On March 30, Monday, Palestinians marked the 44th Land Day, as well as the 2nd anniversary of the Great March of Return protests. However, due to the ongoing COVID-19 pandemic, no mass rallies or demonstrations were organized.
Instead, activists and Palestine solidarity organizations announced an ‘online rally’ and a ‘Twitterstorm’ to mark the anniversaries and to highlight the suffering and struggles of Palestinians, especially in Gaza, where residents have been living under a crushing Israeli-Egyptian land, air and sea blockade for the past 14 years.
Palestinians in the occupied West Bank, occupied East Jerusalem and in the Gaza strip, as well as Palestinian diaspora across the world, took to raising the Palestinian flag on rooftops and balconies. Authorities in the Hamas-administered Gaza strip had also issued an advisory to its residents to stay at home and not venture out to the sites of the Great March of Return protests. Many Palestinians and international solidarity activists posted photos of themselves with the Palestinian flag and photos and names of the Palestinians killed during the Great March of Return protests since March 2018. People also posted video messages of solidarity, singing songs and reading poetry. Gaza’s authorities had also planned to play sirens across the territory to mark the occasion, with traffic stopped for one hour.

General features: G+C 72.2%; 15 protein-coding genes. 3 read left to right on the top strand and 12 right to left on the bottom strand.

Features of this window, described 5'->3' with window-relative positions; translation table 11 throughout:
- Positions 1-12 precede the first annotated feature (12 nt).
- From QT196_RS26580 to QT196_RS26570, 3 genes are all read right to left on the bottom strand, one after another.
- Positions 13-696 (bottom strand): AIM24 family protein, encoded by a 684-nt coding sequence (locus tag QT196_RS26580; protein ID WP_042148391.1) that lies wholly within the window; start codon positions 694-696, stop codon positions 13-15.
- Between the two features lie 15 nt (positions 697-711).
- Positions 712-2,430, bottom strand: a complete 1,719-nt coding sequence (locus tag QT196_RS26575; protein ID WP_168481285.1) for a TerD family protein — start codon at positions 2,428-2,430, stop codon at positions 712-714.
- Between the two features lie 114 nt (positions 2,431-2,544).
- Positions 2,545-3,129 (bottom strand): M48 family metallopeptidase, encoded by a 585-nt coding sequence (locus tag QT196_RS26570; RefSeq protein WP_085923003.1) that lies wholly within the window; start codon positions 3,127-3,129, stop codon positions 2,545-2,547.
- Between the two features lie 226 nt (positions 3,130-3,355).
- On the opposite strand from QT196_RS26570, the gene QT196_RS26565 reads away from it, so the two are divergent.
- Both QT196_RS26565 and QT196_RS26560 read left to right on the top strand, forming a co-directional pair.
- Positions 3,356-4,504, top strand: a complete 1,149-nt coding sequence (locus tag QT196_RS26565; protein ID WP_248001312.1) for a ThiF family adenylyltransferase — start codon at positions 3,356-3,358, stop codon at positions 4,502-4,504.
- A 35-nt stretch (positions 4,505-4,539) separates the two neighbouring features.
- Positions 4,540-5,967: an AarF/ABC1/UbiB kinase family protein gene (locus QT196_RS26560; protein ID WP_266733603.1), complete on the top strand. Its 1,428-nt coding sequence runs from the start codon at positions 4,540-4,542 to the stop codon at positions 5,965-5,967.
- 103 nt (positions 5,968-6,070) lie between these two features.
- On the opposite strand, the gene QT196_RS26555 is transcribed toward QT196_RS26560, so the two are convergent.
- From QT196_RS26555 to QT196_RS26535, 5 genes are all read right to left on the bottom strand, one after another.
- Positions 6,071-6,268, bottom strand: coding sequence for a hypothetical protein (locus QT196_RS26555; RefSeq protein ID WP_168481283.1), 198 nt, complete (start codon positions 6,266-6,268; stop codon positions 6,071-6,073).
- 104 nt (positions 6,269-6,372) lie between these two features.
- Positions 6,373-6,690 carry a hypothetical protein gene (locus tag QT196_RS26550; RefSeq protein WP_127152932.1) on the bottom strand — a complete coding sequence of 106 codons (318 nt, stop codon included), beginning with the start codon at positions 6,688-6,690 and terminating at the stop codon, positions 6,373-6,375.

Palestinians commemorate Land Day to mark the events of March 30, 1976, when Israeli police shot and killed six people who were protesting and resisting the Israeli confiscation of Palestinian land. The Israeli government had announced its intention to seize 21,000 dunums (approximately 5190 acres) of Palestinian land in the upper Galilee region in order to build illegal Jewish settlements. To oppose this decision, Palestinians living inside the state of Israel in mostly Arab majority towns had gone on a general strike. The Israeli police and security forces subsequently attacked the protesters, seriously wounding and arresting many Palestinians.
In 2018, Palestinians in Gaza launched the Great March of Return protests on the border with Israel to demand an end to the Israeli-Egyptian blockade and the right of return of Palestinian refugees. The protests were held weekly on Fridays until recently. The Israeli army and security forces routinely cracked down on the protesters, killing close to 300 people and injuring approximately 25,000, using rubber-coated metal bullets, tear gas canisters and even live ammunition. In the last few months preceding the COVID-19 outbreak, the protests had shrunk in size due to the high number of injuries and casualties inflicted by the Israeli forces and the intermittent ceasefires between the Palestinian resistance group Hamas and Israel.